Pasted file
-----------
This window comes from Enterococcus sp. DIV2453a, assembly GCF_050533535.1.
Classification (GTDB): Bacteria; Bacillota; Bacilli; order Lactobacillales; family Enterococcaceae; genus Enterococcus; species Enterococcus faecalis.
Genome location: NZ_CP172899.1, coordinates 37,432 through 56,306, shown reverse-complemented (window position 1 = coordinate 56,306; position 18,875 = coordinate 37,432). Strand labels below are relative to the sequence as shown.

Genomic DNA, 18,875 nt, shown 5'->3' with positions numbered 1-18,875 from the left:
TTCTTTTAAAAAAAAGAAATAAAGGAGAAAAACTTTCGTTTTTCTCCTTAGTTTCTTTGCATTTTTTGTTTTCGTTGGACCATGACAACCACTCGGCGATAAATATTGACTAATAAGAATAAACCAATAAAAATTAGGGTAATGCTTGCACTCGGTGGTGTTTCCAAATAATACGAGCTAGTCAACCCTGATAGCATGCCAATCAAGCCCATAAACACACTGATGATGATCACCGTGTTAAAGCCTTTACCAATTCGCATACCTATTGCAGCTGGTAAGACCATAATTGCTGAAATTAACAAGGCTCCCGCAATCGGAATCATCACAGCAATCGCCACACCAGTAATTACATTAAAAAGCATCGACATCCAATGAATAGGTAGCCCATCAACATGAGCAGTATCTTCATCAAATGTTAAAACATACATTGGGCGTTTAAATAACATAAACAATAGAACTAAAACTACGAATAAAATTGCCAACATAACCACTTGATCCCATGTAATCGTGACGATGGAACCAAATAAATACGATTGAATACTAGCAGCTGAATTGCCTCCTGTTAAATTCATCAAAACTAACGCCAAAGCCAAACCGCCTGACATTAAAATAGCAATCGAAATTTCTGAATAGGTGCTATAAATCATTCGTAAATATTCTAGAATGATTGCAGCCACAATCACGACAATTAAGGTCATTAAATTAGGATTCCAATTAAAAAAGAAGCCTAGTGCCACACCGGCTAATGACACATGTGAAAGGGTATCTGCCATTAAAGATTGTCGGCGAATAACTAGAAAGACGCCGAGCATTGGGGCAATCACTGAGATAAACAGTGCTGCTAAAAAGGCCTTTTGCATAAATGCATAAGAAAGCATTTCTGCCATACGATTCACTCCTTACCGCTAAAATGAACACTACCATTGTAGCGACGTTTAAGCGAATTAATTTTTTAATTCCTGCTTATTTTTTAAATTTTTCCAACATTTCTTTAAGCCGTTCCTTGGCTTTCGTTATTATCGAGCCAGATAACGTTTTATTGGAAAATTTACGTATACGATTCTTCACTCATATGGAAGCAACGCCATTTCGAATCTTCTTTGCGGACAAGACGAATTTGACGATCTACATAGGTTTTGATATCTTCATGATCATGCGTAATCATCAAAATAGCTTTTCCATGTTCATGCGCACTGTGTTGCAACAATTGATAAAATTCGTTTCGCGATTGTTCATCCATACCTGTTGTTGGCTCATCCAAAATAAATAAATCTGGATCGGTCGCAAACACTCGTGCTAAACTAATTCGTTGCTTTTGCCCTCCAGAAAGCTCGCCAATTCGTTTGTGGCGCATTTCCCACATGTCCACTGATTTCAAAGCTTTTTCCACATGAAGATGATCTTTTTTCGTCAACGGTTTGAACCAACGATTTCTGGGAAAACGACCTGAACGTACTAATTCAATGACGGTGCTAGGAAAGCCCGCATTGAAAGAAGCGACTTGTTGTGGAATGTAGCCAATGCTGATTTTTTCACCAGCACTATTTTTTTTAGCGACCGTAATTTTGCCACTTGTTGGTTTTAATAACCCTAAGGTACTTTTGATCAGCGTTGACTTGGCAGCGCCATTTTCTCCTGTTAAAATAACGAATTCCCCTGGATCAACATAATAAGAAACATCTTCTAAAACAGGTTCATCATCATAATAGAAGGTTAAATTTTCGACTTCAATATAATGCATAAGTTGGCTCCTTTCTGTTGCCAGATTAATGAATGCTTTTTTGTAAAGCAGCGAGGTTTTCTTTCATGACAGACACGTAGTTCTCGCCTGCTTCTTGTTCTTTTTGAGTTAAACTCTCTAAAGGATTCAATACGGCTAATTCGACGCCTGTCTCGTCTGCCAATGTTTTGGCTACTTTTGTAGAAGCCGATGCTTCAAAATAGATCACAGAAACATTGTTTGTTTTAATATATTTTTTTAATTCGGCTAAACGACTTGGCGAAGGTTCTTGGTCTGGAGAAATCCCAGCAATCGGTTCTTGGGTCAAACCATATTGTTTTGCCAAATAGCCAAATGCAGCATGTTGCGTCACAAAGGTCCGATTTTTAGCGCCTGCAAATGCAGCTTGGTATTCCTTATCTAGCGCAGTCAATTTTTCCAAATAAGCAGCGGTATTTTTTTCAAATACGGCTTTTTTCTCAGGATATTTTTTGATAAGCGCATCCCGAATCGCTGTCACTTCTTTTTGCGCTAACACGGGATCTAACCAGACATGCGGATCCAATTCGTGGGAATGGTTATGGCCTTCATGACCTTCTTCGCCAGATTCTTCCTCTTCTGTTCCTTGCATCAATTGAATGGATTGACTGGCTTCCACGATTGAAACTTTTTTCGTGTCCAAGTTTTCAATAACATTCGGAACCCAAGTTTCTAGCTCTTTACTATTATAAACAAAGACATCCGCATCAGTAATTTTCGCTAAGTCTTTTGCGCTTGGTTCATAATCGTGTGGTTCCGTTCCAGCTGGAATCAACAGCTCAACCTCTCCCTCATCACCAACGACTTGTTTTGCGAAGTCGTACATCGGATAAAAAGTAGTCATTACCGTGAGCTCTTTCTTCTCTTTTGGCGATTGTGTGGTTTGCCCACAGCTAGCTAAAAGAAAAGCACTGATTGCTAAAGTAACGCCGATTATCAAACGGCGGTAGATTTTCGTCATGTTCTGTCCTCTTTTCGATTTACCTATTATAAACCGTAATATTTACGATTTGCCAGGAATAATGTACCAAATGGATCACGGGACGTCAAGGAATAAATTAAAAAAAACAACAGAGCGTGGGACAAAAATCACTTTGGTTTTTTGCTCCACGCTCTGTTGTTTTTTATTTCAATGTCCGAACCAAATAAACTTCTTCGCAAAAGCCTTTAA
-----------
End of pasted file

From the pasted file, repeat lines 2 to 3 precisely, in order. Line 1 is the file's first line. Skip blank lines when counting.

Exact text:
Classification (GTDB): Bacteria; Bacillota; Bacilli; order Lactobacillales; family Enterococcaceae; genus Enterococcus; species Enterococcus faecalis.
Genome location: NZ_CP172899.1, coordinates 37,432 through 56,306, shown reverse-complemented (window position 1 = coordinate 56,306; position 18,875 = coordinate 37,432). Strand labels below are relative to the sequence as shown.